To explore the morphological aspects of the functional reorganization of the blind's visual cortex, we analyzed the regional cortical thickness and cortical surface area in the congenitally blind subjects (CB) compared to the late-onset blind (LB) and sighted controls (SC). Cortical thickness was calculated from high-resolution T1-weighted magnetic resonance images of 21 young CB (blind from birth, mean age = 27.1 yr), 12 LB, and 35 young SC. Analysis of covariance of cortical layer thickness with global thickness, age, and gender as covariates was done node-by-node on the entire cortical surface. Further analysis of mean thickness and surface area was performed for 33 automatically parceled cortical regions. Voxel-based morphometry was also conducted to compare results with cortical thickness and surface area. We found increased cortical thickness in the regions involved in vision and eye movement, such as the pericalcarine sulcus, cingulate cortex, and right frontal eye field, but cortical thinning in the left somatosensory cortex and right auditory cortex of CB compared to SC. CB had significantly reduced surface extent in the primary and associated visual areas, which explains volumetric atrophies in the visual cortex of CB despite increased cortical thickness. Conversely, LB tended to have cortical thinning in the primary visual cortex with a slight or no significant reduction in the surface extent. These morphological alterations in CB may indicate cortical reorganization at the visual cortex in connection with other sensory cortices.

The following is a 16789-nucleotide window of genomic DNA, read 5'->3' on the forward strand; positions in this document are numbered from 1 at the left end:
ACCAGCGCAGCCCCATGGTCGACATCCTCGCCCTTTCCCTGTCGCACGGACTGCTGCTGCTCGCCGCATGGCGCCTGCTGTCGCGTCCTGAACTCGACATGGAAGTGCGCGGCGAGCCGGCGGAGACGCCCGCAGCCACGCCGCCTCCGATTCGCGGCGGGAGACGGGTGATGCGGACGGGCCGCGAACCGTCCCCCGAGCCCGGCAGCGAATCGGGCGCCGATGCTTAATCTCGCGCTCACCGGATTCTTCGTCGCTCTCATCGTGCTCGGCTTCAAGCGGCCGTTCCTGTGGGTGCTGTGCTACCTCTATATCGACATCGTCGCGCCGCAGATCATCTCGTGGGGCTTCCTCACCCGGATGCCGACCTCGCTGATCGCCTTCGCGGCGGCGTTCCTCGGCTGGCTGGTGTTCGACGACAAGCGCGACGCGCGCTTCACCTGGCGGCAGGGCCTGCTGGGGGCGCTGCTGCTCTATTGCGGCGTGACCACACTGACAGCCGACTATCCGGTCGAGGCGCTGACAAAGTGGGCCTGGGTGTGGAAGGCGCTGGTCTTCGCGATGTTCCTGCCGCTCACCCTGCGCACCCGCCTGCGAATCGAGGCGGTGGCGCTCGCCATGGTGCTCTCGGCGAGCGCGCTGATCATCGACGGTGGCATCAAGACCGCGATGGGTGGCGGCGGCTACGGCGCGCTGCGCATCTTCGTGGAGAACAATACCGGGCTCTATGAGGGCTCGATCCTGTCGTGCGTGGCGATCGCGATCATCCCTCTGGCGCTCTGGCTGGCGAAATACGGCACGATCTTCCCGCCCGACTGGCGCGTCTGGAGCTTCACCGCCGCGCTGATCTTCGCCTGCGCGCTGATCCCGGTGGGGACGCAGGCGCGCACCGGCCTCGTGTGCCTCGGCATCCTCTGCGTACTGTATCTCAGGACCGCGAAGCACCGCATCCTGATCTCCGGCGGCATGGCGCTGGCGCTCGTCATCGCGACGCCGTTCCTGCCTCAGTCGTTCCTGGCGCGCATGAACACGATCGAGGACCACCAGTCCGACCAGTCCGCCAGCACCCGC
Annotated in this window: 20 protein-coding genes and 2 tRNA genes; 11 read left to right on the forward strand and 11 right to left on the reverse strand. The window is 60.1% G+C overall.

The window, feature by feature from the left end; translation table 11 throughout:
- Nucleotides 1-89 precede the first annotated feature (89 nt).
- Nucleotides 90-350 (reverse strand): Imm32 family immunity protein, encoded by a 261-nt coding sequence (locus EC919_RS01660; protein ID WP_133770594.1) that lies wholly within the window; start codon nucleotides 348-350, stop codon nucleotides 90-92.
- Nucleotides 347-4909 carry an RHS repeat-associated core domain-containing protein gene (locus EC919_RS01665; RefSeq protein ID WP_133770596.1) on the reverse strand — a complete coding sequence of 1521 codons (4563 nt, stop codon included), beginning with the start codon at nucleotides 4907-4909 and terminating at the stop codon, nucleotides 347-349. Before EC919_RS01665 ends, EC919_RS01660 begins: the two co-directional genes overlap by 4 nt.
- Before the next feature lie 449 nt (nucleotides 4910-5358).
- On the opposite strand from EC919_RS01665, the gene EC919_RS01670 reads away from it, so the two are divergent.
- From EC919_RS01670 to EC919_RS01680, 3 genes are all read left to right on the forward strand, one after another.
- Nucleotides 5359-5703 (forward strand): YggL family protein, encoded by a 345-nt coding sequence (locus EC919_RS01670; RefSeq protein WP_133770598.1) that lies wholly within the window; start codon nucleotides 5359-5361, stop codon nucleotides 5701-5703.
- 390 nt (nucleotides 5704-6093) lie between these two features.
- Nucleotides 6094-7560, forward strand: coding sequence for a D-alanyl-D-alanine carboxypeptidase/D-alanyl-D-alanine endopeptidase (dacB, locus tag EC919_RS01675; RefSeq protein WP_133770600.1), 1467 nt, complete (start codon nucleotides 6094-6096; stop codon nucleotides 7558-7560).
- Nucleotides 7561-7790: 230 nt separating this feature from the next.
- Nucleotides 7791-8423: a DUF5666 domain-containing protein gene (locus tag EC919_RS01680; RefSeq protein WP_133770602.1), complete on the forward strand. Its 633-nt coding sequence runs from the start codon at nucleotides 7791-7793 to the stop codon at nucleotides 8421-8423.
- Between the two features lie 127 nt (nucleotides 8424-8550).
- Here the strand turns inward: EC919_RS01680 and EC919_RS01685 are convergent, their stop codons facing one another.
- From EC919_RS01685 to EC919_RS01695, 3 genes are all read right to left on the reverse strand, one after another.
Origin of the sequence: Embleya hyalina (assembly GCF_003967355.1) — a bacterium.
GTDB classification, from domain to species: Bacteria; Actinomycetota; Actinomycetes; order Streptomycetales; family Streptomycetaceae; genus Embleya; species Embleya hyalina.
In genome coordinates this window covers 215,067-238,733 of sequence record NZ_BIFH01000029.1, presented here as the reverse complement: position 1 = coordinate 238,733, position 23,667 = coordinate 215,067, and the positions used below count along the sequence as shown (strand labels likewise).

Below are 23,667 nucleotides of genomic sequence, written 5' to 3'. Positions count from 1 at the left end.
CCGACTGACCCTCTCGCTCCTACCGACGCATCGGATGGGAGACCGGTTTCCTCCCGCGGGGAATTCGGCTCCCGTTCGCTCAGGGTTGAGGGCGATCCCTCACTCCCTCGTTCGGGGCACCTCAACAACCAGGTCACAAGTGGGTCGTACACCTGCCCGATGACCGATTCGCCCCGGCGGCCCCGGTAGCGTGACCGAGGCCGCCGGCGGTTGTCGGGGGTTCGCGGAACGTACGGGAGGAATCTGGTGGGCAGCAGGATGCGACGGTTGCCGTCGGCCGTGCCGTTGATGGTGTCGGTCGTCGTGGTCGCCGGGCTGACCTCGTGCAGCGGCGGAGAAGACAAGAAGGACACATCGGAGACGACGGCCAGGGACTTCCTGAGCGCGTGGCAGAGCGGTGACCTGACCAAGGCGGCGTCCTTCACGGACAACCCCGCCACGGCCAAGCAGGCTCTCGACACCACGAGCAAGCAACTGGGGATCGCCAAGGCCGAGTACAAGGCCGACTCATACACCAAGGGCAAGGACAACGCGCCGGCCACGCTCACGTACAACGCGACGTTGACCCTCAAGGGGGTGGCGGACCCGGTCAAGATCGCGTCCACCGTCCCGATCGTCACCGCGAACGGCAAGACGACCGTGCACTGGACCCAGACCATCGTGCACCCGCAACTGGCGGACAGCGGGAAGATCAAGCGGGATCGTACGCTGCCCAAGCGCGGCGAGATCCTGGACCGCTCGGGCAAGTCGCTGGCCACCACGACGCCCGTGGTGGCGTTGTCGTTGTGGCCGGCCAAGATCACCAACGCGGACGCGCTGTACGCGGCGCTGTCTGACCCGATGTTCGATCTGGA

All Science Journal Classification (ASJC) codes
- Cognitive Neuroscience